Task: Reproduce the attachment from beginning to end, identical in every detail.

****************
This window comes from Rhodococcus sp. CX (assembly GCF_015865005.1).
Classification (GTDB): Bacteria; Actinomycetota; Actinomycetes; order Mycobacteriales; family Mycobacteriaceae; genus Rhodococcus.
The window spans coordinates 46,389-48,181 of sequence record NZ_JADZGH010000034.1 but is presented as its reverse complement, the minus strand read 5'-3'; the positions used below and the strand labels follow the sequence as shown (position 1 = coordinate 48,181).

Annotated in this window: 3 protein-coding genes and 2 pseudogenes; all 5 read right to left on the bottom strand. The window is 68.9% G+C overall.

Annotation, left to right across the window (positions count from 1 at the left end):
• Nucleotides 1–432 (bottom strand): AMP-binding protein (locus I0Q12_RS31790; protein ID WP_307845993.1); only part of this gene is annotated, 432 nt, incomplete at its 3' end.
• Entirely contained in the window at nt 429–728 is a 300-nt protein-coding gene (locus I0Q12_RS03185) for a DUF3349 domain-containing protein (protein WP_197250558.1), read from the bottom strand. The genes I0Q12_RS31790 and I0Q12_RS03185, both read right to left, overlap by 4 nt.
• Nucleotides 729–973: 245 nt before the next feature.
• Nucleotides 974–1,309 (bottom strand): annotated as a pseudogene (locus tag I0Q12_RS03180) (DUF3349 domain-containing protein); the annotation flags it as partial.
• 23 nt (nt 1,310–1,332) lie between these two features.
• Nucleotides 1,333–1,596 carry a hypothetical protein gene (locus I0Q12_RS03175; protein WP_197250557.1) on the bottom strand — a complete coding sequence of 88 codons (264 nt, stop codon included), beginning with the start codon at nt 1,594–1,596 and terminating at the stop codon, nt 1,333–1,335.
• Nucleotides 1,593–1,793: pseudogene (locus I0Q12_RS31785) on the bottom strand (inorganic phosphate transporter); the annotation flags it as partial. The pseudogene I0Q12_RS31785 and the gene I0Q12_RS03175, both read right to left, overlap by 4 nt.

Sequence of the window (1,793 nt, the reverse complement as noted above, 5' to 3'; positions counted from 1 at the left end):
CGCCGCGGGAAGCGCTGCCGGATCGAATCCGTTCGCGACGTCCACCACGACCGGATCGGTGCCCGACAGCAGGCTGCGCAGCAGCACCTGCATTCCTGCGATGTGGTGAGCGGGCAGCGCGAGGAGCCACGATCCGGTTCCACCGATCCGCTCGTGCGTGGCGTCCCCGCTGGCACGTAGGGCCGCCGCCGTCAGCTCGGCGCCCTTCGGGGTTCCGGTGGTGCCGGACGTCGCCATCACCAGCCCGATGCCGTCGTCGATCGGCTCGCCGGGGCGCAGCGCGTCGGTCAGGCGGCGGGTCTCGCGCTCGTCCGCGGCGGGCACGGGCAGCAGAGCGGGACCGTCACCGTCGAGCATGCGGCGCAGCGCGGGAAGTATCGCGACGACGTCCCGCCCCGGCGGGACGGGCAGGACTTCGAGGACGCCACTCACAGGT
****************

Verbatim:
This window comes from Rhodococcus sp. CX (assembly GCF_015865005.1).
Classification (GTDB): Bacteria; Actinomycetota; Actinomycetes; order Mycobacteriales; family Mycobacteriaceae; genus Rhodococcus.
The window spans coordinates 46,389-48,181 of sequence record NZ_JADZGH010000034.1 but is presented as its reverse complement, the minus strand read 5'-3'; the positions used below and the strand labels follow the sequence as shown (position 1 = coordinate 48,181).

Annotated in this window: 3 protein-coding genes and 2 pseudogenes; all 5 read right to left on the bottom strand. The window is 68.9% G+C overall.

Annotation, left to right across the window (positions count from 1 at the left end):
• Nucleotides 1–432 (bottom strand): AMP-binding protein (locus I0Q12_RS31790; protein ID WP_307845993.1); only part of this gene is annotated, 432 nt, incomplete at its 3' end.
• Entirely contained in the window at nt 429–728 is a 300-nt protein-coding gene (locus I0Q12_RS03185) for a DUF3349 domain-containing protein (protein WP_197250558.1), read from the bottom strand. The genes I0Q12_RS31790 and I0Q12_RS03185, both read right to left, overlap by 4 nt.
• Nucleotides 729–973: 245 nt before the next feature.
• Nucleotides 974–1,309 (bottom strand): annotated as a pseudogene (locus tag I0Q12_RS03180) (DUF3349 domain-containing protein); the annotation flags it as partial.
• 23 nt (nt 1,310–1,332) lie between these two features.
• Nucleotides 1,333–1,596 carry a hypothetical protein gene (locus I0Q12_RS03175; protein WP_197250557.1) on the bottom strand — a complete coding sequence of 88 codons (264 nt, stop codon included), beginning with the start codon at nt 1,594–1,596 and terminating at the stop codon, nt 1,333–1,335.
• Nucleotides 1,593–1,793: pseudogene (locus I0Q12_RS31785) on the bottom strand (inorganic phosphate transporter); the annotation flags it as partial. The pseudogene I0Q12_RS31785 and the gene I0Q12_RS03175, both read right to left, overlap by 4 nt.

Sequence of the window (1,793 nt, the reverse complement as noted above, 5' to 3'; positions counted from 1 at the left end):
CGCCGCGGGAAGCGCTGCCGGATCGAATCCGTTCGCGACGTCCACCACGACCGGATCGGTGCCCGACAGCAGGCTGCGCAGCAGCACCTGCATTCCTGCGATGTGGTGAGCGGGCAGCGCGAGGAGCCACGATCCGGTTCCACCGATCCGCTCGTGCGTGGCGTCCCCGCTGGCACGTAGGGCCGCCGCCGTCAGCTCGGCGCCCTTCGGGGTTCCGGTGGTGCCGGACGTCGCCATCACCAGCCCGATGCCGTCGTCGATCGGCTCGCCGGGGCGCAGCGCGTCGGTCAGGCGGCGGGTCTCGCGCTCGTCCGCGGCGGGCACGGGCAGCAGAGCGGGACCGTCACCGTCGAGCATGCGGCGCAGCGCGGGAAGTATCGCGACGACGTCCCGCCCCGGCGGGACGGGCAGGACTTCGAGGACGCCACTCACAGGT